For years, the Leander Independent School District (LISD) behaved according to the reckless attitude of our debt-ridden society: spend money like there’s no tomorrow. But tomorrow has arrived, and now the LISD must reap what they’ve sown for their irresponsible decisions.

The latest LISD budget meeting notice reported total district bond indebtedness to be $1,284,516,847, and a November 2010 Fitch Ratings assessment found debt levels approximating 12% of market value and nearly $15,000 per capita. Faced with such an extreme fiscal mess, the LISD Board members have finally begun brainstorming crisis alleviation attempts. But their wildly inconsiderate spending habits have and will continue to take a toll on taxpayer pocketbooks nonetheless.

Inevitably, the Board’s proposed solution for the debt crisis is a tax increase. This is hardly new to LISD taxpayers, since the most recent tax change is less than a year old. In September 2010, the LISD board raised the tax rate to $1.4548 per $100 valuation—the second highest rate in the Austin metropolitan area. Now the Board proposes a higher rate at 1.49981%, which combines the 1.04% maintenance tax with the 0.45976% school debt service rate.

(Payment on that debt service, by the way, occupied about 18% of the budget at $56,828,366 over the 2010-11 year.)

Like homeowners buying houses on cheap credit, LISD had long helped itself to a bevy of appetizers at taxpayers’ expense. And with adjustable rate mortgages on the bonds, the Board had very little to worry about—when the rates were low. But since 2008, interest rates have skyrocketed, and the LISD must now fight to pay off both its astronomical debt and its swelling debt service obligations.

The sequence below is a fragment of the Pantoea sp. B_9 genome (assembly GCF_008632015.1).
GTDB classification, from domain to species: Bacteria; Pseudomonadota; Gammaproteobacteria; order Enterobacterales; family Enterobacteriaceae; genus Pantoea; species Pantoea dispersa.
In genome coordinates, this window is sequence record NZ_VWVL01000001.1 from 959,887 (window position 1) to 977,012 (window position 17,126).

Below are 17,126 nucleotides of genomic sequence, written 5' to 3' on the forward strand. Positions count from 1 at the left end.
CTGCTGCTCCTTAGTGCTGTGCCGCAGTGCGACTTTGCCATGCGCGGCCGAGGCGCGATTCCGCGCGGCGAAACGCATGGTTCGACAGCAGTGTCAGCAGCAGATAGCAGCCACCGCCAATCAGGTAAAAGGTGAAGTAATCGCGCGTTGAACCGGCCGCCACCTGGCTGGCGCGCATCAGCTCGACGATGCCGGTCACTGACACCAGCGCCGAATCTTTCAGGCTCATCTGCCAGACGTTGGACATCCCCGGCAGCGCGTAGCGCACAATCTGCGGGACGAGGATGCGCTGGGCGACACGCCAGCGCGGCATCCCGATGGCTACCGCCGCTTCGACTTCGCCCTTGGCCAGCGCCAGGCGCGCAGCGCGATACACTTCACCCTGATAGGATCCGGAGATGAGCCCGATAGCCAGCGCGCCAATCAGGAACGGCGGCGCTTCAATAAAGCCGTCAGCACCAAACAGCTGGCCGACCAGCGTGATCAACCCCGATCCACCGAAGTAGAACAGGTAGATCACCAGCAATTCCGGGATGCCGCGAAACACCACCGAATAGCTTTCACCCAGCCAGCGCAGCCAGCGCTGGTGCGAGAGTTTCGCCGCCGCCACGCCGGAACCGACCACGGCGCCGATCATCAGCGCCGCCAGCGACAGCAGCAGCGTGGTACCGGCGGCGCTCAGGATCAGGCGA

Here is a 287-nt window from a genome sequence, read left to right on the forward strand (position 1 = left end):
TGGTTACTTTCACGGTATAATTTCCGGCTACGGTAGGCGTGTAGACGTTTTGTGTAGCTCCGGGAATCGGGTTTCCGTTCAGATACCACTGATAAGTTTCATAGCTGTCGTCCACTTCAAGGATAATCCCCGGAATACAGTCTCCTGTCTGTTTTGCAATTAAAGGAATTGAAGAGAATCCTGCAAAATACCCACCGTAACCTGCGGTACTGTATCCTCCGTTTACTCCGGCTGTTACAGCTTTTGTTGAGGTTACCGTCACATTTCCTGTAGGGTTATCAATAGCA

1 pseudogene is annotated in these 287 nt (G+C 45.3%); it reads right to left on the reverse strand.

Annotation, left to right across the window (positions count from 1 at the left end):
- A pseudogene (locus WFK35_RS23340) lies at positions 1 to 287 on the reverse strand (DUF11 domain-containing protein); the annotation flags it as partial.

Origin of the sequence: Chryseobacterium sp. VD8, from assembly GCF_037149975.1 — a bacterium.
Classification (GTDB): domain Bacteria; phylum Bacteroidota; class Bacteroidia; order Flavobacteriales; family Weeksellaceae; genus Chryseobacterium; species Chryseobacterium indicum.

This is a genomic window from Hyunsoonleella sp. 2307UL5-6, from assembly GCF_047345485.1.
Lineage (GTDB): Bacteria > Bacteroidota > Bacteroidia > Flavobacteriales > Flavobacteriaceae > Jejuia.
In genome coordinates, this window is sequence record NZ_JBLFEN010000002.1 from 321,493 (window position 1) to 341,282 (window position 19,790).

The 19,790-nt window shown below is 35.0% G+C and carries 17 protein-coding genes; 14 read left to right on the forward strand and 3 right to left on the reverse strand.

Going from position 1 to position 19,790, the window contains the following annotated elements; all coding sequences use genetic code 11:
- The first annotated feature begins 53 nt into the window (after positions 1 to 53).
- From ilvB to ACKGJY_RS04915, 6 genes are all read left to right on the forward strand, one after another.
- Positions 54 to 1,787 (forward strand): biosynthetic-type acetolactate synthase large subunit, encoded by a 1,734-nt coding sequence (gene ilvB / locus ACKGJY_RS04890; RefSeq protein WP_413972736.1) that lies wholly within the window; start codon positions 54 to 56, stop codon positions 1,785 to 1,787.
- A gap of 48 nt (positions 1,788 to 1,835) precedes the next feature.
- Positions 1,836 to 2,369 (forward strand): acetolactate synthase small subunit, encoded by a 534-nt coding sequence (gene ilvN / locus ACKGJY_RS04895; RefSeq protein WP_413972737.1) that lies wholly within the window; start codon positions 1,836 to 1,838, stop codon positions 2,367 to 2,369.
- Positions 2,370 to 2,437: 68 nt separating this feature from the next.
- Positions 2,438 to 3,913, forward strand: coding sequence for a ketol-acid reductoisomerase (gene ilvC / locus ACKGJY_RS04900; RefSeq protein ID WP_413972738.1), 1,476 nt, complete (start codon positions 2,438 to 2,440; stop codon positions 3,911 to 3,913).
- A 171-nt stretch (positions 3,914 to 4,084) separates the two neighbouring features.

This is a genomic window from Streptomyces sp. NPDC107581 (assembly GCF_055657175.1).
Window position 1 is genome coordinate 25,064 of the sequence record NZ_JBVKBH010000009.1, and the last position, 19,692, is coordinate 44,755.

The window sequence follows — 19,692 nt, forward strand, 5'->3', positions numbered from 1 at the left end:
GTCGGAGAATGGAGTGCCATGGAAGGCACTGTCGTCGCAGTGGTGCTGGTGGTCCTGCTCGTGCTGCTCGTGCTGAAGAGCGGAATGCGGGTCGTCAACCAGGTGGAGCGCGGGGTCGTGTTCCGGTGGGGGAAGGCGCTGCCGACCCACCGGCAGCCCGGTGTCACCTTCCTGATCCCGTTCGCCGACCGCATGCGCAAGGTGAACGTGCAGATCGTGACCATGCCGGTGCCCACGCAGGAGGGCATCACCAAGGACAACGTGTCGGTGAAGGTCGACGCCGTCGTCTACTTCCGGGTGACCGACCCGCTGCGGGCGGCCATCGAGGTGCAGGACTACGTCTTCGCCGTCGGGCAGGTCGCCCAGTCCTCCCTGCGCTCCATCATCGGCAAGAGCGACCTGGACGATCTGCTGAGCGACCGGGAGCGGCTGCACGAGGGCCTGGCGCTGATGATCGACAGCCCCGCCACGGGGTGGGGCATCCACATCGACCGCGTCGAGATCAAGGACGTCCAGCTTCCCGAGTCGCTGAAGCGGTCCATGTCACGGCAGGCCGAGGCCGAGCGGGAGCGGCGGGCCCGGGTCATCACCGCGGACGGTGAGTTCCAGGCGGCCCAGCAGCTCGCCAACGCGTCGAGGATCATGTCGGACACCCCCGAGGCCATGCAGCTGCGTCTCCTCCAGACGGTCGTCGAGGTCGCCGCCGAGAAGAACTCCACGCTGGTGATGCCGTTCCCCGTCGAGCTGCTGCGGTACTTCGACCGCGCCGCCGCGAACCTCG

The district has had a number of recent fiscal shenanigans.

In 2006, the LISD passed a $286 million bond package. The next year as the previous fork load was still under digestion, the board approved $559 million more in bonds. (Included in the latter bond package was a total cost of about $34.1 million for brand new sports stadiums: $12.1 million for a replacement stadium and $22.5 million for a regional complex.) The host of expenditures cause the LISD to spend about $17,804 per student annually, and with a district of approximately 32,000 students, that’s about $570 million dollars a year—bad news for a district that’s over a billion in the red. To add stigma to self-injury, LISD also accepted $8,237,018 from the infamous 2009 federal economic stimulus packages, which of course came straight from the taxpayers’ wallets.

Many LISD taxpayers must also take the blame for the district’s fiscal crisis. The multimillion-dollar bonds in 2006 and 2007 may have been crafted by the Board members, but they were also approved by LISD voters when submitted as propositions on the ballots. Furthermore, the voter turnout of around 3,000 in 2006 was extremely low for such a large district, suggesting either an ill-publicized election or a largely apathetic populace. LISD voters would do well in the future to populate elections more heavily, better comprehend the available propositions and the significance of their impacts, maintain factual rather than fanciful approaches at the polls, and scrutinize the LISD Board candidates and officials more closely before the pencil meets the ballot.

Ultimately, the responsibility falls on the Board members themselves. When bonds of colossal price tags are shoved through at the whims of those in power, somebody inevitably must pay for them. The damage in the LISD jurisdiction has been done. Though the Board is making small efforts to reduce the provisions in the 2011-12 budget, the increasing costs from their previous reckless decisions will continue to haunt (and frustrate) property owners for years to come. Fiscal imprudence has its consequences.


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